Why is it important to teach children to be strategic?

The Individuals with Disabilities Education Act (IDEA) of 1997 and the No Child Left Behind (NCLB) Act of 2001 focus on improved achievement by all students. IDEA mandates that all students access and progress in the general education curriculum. This includes students with disabilities, English language learners, and gifted students. NCLB has established performance goals that drive the efforts of public schools, especially in establishing proficiency in reading/language arts and mathematics by all students by the year 2013-2014. The outcomes listed below help ensure student progress. Additionally, when students become strategic, independent learners, they also become literate and productive lifelong learners.

What happens to students when they become strategic?

The following outcomes can be expected:

  • Students trust their minds.
  • Students know there's more than one right way to do things.
  • They acknowledge their mistakes and try to rectify them.
  • They evaluate their products and behavior.
  • Memories are enhanced.
  • Learning increases.
  • Self-esteem increases.
  • Students feel a sense of power.
  • Students become more responsible
  • Work completion and accuracy improve.
  • Students develop and use a personal study process.
  • They know how to "try."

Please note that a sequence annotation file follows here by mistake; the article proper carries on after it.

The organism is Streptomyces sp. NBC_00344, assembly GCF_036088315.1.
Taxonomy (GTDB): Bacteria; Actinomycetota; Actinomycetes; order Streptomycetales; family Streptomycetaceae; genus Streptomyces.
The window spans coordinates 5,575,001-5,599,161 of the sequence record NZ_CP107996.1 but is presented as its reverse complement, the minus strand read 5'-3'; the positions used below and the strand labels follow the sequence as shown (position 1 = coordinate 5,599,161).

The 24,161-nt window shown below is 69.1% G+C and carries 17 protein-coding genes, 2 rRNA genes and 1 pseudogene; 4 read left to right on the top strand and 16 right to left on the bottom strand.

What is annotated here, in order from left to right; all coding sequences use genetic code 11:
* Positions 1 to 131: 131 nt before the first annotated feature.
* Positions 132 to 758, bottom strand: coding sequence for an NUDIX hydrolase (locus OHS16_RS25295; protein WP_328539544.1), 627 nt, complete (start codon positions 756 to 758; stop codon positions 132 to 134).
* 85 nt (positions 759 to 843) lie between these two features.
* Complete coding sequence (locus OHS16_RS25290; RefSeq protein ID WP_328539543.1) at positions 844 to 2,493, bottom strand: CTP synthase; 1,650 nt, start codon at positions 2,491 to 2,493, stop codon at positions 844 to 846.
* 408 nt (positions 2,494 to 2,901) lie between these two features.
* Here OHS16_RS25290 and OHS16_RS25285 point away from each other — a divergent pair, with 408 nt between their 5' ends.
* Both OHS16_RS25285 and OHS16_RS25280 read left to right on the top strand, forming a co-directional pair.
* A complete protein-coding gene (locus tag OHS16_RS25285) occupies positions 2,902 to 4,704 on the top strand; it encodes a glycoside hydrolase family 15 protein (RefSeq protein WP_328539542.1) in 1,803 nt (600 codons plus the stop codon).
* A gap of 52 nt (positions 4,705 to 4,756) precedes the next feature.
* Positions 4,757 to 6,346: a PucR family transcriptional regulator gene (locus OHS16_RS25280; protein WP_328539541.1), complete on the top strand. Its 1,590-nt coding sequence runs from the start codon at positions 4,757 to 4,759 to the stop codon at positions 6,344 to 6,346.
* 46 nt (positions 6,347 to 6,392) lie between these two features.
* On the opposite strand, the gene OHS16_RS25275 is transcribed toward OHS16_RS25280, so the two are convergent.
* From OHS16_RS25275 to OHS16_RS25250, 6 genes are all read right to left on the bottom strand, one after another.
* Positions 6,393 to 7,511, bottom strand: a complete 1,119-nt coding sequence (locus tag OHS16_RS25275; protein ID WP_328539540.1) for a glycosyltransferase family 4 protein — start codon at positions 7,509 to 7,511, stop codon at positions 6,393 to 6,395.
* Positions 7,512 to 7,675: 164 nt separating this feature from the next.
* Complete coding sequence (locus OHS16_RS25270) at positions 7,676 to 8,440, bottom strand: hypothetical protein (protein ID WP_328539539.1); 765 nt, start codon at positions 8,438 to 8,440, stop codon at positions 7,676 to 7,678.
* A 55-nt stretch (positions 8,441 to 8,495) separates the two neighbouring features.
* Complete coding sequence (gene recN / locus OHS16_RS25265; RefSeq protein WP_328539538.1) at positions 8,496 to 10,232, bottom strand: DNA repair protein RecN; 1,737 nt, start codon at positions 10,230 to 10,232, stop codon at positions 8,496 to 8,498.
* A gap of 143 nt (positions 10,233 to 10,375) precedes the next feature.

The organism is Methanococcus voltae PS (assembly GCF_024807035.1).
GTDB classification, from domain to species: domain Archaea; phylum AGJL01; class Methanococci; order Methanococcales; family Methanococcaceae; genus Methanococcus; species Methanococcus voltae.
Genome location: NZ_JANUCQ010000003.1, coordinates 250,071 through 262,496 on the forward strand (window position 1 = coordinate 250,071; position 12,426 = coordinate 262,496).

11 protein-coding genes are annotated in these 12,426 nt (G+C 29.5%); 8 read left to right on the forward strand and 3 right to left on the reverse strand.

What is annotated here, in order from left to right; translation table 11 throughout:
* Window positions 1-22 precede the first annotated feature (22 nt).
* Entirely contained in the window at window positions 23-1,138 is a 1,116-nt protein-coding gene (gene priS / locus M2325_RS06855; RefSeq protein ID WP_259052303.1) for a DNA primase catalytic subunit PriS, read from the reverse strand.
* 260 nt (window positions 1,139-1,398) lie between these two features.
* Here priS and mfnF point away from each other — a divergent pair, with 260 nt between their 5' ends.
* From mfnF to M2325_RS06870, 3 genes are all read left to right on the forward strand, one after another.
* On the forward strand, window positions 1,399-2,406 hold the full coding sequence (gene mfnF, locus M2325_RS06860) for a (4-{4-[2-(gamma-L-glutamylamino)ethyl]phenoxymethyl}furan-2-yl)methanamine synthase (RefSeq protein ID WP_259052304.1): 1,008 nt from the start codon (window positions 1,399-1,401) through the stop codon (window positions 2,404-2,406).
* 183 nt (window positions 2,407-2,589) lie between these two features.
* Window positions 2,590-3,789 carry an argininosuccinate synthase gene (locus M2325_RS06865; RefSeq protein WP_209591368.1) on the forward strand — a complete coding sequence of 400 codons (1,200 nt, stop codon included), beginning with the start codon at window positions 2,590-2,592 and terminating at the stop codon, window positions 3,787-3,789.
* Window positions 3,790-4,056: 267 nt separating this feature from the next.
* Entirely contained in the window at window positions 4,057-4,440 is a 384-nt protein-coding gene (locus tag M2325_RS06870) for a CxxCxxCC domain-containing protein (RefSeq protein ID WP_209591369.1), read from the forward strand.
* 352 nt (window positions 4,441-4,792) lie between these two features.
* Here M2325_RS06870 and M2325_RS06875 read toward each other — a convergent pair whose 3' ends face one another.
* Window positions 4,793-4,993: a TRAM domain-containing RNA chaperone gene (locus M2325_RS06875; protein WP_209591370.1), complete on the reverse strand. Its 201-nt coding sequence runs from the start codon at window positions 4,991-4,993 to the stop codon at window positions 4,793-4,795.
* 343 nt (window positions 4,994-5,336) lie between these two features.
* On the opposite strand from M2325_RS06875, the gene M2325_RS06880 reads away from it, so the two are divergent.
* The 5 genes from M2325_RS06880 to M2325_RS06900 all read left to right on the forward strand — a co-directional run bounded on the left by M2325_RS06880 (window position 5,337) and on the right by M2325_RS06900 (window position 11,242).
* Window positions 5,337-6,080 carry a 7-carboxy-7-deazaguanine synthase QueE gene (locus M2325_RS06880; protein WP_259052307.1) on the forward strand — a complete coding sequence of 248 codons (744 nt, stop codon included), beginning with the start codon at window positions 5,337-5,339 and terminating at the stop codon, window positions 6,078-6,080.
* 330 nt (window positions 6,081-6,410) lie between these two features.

• On-task time increases; students are more "engaged."

What are the most essential strategies to teach?

This is determined, in large part, by assessing what successful, efficient learners do. It has been found that they use numerous strategies across subjects and tasks, such as those listed above under "cognitive strategies". They know when to use strategies and for what purposes. An attempt to identify the most essential strategies students should learn is an impossible task; it depends on the needs of the learner and the requirements of the curriculum. However, student use of the following strategies often leads to improved student performance (lists are not inclusive):

  • Computation and problem-solving: Verbalization, visualization, chunking, making associations, use of cues.
  • Memory: Visualization, verbalization, mnemonics, making associations, chunking, and writing. These are usually more effective when used in combinations.
  • Productivity: Verbalization, self-monitoring, visualization, use of cues.
  • Reading accuracy and fluency: Finger pointing or tracking, sounding out unknown words, self-questioning for accuracy, chunking, and using contextual clues.
  • Reading comprehension: Visualization, questioning, rereading, predicting.
  • Writing: Planning, revising, questioning, use of cues, verbalization, visualization, checking and monitoring. How are students taught to use strategies? Effective strategy instruction is an integral part of classroom instruction, regardless of the content being taught; it is not an additional subject. In the transactional strategies instruction (TSI) model, strategies instruction takes place all year long with the teacher giving explanations and modeling. Teachers continually praise students for using strategies and use teachable moments to discuss them. Students are encouraged to help their peers become more strategic.

What are the basic steps in teaching strategy use?

The following order of steps should be followed:

  • Describe the strategy. Students obtain an understanding of the strategy and its purpose-why it is important, when it can be used, and how to use it.
  • Model its use. The teacher models the strategy, explaining to the students how to perform it.
  • Provide ample assisted practice time. The teacher monitors, provides cues, and gives feedback. Practice results in automaticity so the student doesn't have to "think" about using the strategy.